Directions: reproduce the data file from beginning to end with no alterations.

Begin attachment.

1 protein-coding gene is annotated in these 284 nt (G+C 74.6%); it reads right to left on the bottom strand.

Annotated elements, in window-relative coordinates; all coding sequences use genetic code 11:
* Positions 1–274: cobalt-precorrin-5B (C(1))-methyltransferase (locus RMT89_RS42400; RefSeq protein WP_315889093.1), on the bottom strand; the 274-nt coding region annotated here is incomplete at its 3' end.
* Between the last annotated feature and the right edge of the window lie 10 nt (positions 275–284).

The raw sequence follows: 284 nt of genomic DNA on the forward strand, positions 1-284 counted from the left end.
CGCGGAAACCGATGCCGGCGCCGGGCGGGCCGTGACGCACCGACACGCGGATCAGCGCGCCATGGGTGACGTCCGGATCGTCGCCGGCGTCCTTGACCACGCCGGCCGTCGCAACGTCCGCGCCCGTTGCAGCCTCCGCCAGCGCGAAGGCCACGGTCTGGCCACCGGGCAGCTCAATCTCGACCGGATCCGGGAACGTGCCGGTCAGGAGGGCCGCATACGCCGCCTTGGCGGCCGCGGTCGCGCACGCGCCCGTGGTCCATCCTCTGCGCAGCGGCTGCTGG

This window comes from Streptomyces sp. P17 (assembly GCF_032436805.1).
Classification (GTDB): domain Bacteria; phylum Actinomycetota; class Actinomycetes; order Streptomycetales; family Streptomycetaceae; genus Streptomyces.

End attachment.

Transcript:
1 protein-coding gene is annotated in these 284 nt (G+C 74.6%); it reads right to left on the bottom strand.

Annotated elements, in window-relative coordinates; all coding sequences use genetic code 11:
* Positions 1–274: cobalt-precorrin-5B (C(1))-methyltransferase (locus RMT89_RS42400; RefSeq protein WP_315889093.1), on the bottom strand; the 274-nt coding region annotated here is incomplete at its 3' end.
* Between the last annotated feature and the right edge of the window lie 10 nt (positions 275–284).

The raw sequence follows: 284 nt of genomic DNA on the forward strand, positions 1-284 counted from the left end.
CGCGGAAACCGATGCCGGCGCCGGGCGGGCCGTGACGCACCGACACGCGGATCAGCGCGCCATGGGTGACGTCCGGATCGTCGCCGGCGTCCTTGACCACGCCGGCCGTCGCAACGTCCGCGCCCGTTGCAGCCTCCGCCAGCGCGAAGGCCACGGTCTGGCCACCGGGCAGCTCAATCTCGACCGGATCCGGGAACGTGCCGGTCAGGAGGGCCGCATACGCCGCCTTGGCGGCCGCGGTCGCGCACGCGCCCGTGGTCCATCCTCTGCGCAGCGGCTGCTGG

This window comes from Streptomyces sp. P17 (assembly GCF_032436805.1).
Classification (GTDB): domain Bacteria; phylum Actinomycetota; class Actinomycetes; order Streptomycetales; family Streptomycetaceae; genus Streptomyces.